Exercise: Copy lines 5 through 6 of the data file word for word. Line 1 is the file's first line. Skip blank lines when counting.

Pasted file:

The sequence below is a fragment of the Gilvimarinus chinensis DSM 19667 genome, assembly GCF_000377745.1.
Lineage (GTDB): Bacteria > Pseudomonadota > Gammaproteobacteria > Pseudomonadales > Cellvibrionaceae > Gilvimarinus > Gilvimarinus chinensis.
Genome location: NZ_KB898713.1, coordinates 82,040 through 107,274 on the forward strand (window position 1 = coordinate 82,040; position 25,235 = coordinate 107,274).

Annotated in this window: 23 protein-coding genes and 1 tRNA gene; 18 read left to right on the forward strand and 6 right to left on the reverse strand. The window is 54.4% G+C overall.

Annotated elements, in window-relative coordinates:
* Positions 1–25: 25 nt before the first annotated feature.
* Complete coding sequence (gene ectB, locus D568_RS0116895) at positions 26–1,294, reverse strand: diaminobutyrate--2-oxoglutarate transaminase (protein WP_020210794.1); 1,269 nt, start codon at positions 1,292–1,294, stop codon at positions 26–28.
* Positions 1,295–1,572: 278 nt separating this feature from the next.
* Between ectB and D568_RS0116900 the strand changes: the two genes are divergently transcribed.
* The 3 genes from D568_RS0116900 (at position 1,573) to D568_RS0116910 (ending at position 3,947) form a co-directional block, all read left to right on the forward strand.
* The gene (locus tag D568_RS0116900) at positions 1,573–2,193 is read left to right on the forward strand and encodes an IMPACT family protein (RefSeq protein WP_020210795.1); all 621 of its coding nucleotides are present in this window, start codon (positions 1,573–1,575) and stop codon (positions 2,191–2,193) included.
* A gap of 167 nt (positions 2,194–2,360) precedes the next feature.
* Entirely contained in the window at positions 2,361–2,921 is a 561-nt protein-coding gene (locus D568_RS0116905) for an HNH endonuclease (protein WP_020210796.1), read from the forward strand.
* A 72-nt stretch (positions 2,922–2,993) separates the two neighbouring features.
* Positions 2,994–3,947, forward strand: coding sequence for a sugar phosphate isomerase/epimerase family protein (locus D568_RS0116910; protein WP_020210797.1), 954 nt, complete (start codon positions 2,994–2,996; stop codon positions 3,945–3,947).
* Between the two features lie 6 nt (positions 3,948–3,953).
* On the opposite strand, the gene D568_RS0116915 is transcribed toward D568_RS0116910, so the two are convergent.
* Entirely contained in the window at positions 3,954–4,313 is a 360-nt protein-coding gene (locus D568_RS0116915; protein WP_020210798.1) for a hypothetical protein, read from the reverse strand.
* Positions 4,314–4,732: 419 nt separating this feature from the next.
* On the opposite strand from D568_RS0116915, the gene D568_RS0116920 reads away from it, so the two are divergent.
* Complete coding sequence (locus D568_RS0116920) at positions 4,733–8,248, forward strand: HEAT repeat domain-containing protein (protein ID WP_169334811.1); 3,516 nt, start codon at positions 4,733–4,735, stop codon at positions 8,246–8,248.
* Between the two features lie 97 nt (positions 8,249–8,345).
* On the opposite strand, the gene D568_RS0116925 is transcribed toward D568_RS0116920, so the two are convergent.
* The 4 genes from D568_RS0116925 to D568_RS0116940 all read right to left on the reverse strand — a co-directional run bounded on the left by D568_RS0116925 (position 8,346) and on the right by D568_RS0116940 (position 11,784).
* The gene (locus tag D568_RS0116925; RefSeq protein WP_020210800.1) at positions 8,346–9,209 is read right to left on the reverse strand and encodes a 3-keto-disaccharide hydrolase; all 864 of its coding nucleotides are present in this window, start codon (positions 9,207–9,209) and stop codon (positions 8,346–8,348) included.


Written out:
Annotated elements, in window-relative coordinates:
* Positions 1–25: 25 nt before the first annotated feature.